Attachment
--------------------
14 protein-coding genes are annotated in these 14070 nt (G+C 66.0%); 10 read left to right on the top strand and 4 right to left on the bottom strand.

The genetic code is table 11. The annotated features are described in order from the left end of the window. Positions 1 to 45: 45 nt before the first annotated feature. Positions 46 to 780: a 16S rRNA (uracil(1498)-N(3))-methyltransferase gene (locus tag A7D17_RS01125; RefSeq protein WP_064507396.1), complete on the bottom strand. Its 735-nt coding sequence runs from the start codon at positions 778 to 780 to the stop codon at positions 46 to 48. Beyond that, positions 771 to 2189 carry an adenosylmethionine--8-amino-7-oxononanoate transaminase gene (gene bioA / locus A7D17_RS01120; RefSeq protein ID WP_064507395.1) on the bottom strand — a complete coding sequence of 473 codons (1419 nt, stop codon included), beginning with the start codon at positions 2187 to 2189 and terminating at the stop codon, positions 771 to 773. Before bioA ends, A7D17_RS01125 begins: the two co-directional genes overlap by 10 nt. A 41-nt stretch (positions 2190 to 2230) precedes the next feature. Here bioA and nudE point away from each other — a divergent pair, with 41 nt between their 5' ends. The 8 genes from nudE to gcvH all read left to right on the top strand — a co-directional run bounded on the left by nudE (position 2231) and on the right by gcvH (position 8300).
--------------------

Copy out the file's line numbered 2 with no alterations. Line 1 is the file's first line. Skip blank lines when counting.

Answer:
The genetic code is table 11. The annotated features are described in order from the left end of the window. Positions 1 to 45: 45 nt before the first annotated feature. Positions 46 to 780: a 16S rRNA (uracil(1498)-N(3))-methyltransferase gene (locus tag A7D17_RS01125; RefSeq protein WP_064507396.1), complete on the bottom strand. Its 735-nt coding sequence runs from the start codon at positions 778 to 780 to the stop codon at positions 46 to 48. Beyond that, positions 771 to 2189 carry an adenosylmethionine--8-amino-7-oxononanoate transaminase gene (gene bioA / locus A7D17_RS01120; RefSeq protein ID WP_064507395.1) on the bottom strand — a complete coding sequence of 473 codons (1419 nt, stop codon included), beginning with the start codon at positions 2187 to 2189 and terminating at the stop codon, positions 771 to 773. Before bioA ends, A7D17_RS01125 begins: the two co-directional genes overlap by 10 nt. A 41-nt stretch (positions 2190 to 2230) precedes the next feature. Here bioA and nudE point away from each other — a divergent pair, with 41 nt between their 5' ends. The 8 genes from nudE to gcvH all read left to right on the top strand — a co-directional run bounded on the left by nudE (position 2231) and on the right by gcvH (position 8300).